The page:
Second, they include formaldehyde, a chemical generally associated with the preservation of corpses. It is an ingredient classified by the EPA as a class B1 probable carcinogen, which means it is associated with an increased risk of cancer and, in the marine biome, reproductive impairment.
Thirdly, it has 1,4 dioxane, which is probably one of the worst additives. Dioxane is another carcinogen that presents a serious combustion hazard. Exposure in marine environments damages the central nervous system, eyes, and skin or scales of marine animals.
Fourth, we have bleach, often used to lighten white clothes. Its vapors cause respiratory distress and contact with the skin and eyes can cause caustic burns, both in humans and in marine life. Finally, we have ammonium sulfate and quaternary ammonium sanitizers, which are strong, corrosive cleaning agents.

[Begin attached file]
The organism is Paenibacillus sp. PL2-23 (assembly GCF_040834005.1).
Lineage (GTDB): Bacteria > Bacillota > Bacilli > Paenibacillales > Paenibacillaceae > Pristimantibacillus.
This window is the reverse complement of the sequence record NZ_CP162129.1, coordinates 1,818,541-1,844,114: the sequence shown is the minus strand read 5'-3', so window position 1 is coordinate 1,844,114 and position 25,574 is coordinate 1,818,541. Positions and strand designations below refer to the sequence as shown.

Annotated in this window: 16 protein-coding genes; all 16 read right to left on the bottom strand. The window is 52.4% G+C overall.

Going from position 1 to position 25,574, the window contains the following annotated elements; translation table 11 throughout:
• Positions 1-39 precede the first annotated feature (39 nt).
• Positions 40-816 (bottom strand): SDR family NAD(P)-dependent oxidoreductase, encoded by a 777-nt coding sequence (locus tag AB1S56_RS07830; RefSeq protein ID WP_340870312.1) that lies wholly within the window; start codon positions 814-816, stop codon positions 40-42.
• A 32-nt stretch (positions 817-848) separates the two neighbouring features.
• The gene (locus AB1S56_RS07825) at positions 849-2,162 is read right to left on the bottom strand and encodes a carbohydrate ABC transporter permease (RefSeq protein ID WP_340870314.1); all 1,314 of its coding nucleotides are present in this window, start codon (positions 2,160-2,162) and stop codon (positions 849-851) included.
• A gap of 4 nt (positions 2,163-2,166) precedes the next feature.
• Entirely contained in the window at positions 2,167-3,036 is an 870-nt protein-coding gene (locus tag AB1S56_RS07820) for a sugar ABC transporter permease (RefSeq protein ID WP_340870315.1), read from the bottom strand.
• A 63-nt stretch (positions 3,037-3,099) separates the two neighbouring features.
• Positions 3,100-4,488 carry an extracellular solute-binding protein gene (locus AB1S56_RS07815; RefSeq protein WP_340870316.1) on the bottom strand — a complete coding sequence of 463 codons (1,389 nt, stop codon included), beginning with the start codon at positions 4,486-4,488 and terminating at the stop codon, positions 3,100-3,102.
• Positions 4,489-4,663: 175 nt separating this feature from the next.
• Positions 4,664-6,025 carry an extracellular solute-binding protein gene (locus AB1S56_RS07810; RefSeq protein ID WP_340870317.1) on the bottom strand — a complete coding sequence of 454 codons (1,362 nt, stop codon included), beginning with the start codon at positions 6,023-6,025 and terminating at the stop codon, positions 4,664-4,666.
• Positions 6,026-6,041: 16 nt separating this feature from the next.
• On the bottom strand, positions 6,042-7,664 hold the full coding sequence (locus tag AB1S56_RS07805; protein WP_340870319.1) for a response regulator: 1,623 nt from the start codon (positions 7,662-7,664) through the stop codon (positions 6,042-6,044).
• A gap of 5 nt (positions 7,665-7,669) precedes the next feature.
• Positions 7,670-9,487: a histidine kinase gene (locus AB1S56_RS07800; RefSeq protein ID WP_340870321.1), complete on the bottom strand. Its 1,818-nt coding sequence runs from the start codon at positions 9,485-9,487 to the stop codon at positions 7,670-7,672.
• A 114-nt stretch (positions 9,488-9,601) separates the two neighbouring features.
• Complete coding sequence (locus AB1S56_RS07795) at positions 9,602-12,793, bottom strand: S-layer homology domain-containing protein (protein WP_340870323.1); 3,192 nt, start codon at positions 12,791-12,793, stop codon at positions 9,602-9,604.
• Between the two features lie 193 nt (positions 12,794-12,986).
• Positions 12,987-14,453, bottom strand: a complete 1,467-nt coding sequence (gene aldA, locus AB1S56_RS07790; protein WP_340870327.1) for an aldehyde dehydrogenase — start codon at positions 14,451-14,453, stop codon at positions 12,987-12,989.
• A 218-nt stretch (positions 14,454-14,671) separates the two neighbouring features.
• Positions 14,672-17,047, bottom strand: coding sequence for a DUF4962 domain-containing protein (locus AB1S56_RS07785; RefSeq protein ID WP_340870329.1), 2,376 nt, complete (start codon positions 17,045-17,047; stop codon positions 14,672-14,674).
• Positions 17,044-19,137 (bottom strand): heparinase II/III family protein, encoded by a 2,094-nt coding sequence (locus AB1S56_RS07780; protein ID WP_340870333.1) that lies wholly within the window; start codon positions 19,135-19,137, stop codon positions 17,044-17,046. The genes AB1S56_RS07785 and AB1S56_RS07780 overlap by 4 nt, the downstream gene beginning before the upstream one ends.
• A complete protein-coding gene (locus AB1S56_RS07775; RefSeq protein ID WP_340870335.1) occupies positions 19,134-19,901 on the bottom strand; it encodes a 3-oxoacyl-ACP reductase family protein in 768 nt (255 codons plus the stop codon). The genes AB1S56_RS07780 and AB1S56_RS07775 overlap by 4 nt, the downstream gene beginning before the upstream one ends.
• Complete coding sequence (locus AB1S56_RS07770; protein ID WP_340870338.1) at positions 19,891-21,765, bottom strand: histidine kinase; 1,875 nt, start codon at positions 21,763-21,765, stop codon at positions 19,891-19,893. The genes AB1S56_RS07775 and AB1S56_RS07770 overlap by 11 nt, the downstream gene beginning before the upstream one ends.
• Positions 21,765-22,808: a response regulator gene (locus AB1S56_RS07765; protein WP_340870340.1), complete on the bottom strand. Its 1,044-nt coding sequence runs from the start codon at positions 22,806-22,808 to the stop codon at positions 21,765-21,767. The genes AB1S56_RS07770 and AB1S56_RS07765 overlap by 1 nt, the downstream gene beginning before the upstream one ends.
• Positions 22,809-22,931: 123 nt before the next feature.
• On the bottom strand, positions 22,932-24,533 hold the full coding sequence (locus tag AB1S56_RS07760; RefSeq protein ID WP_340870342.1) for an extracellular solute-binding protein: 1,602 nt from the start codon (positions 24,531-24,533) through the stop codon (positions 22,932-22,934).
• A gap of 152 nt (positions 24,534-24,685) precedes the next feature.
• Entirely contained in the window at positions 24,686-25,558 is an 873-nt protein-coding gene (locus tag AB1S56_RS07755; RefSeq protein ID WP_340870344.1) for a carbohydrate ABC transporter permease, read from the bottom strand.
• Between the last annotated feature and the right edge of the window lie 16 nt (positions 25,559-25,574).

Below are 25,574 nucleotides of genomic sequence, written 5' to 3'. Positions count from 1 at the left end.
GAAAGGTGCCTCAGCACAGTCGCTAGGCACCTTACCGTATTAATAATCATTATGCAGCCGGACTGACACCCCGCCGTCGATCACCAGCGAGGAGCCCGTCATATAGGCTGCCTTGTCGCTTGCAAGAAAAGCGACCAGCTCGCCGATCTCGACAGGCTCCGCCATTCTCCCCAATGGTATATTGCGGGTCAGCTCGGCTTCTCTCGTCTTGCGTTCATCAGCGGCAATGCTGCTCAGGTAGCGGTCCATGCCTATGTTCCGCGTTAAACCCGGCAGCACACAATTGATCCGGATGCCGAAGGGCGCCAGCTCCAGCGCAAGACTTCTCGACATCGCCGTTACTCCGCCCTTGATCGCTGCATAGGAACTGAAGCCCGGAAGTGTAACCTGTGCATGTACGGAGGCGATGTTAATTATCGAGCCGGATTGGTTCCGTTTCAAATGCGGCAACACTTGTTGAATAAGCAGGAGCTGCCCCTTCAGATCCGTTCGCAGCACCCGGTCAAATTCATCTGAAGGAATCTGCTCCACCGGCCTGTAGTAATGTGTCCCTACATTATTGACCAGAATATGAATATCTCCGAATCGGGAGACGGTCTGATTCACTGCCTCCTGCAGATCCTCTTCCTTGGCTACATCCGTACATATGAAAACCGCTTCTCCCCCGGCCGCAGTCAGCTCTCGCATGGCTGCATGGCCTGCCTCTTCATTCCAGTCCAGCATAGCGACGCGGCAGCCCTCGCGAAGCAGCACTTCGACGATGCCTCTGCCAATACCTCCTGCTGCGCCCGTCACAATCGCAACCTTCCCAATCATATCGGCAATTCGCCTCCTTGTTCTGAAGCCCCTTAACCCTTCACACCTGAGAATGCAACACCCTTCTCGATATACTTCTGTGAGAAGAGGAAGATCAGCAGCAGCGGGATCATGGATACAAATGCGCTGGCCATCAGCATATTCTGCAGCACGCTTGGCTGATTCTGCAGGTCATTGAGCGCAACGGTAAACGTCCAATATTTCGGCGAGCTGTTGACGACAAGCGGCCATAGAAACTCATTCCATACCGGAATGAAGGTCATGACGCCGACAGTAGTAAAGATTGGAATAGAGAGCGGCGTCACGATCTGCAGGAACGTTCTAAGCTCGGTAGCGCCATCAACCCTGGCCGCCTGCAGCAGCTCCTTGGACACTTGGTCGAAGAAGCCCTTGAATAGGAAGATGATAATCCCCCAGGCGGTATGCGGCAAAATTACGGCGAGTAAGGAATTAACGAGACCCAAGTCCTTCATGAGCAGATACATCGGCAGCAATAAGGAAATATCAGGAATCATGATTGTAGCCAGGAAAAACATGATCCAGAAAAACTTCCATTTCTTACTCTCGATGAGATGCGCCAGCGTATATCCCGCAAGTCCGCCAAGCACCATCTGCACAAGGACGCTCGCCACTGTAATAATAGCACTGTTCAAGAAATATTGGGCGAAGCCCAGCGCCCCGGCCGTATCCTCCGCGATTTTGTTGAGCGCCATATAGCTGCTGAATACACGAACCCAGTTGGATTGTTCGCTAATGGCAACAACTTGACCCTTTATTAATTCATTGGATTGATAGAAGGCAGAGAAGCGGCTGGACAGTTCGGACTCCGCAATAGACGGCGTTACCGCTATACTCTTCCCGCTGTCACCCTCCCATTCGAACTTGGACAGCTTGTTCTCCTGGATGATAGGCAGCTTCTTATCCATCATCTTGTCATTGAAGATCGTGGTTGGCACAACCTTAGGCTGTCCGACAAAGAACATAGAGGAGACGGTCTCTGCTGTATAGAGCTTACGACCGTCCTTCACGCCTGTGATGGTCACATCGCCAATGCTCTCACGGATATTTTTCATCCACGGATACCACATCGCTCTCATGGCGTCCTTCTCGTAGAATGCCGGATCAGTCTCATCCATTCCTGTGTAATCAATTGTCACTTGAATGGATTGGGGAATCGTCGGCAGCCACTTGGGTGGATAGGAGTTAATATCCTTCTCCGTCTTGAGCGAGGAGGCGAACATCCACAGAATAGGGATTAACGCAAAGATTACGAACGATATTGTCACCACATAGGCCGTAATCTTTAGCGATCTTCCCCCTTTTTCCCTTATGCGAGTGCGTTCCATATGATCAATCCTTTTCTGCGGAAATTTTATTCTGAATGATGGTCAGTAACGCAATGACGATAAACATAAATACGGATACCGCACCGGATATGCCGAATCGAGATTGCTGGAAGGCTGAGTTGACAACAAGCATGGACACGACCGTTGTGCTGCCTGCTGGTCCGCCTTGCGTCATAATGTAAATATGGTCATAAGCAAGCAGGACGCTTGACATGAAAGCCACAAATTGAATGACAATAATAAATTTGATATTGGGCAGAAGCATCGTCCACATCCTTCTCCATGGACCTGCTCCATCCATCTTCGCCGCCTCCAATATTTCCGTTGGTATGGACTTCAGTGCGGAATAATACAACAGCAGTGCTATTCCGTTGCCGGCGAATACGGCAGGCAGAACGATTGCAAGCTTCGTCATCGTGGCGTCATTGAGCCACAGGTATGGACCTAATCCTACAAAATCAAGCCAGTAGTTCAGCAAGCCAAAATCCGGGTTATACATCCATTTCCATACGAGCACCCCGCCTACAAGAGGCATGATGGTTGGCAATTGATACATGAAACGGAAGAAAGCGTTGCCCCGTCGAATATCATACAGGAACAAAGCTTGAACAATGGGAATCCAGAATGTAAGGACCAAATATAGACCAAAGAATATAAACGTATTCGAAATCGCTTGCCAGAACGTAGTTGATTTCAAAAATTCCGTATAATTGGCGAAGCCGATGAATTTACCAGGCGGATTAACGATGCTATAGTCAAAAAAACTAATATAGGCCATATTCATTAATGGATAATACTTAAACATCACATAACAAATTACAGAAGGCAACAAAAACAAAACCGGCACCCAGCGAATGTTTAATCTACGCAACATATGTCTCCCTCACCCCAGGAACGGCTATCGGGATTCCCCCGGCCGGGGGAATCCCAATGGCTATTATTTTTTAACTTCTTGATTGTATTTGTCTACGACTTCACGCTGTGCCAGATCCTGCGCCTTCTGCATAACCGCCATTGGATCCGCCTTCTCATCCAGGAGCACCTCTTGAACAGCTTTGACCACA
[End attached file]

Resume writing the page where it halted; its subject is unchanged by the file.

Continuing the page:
They are known to cause eye, skin, and lung damage with even minimal exposure to human and marine life. In addition to these chemicals, detergent capsules are responsible for growing household poisonings, since thousands of children will eat them without knowing it.
This is important because of their strong fragrance and bright colors, which makes the pods deceptively look like a delicious treat to enjoy.
In general, No. Tide capsules are not biodegradable. Well, the active ingredients in Tide are biodegradable, which means that only the cleaning ingredients are biodegradable. However, the remaining ingredients are not completely biodegradable.
The biggest problem that comes from this is that they contain chemicals, harmful chemicals. Well, the pods can rot, but it also means that the chemicals will leach into the soil, poisoning the plants and the soil in general.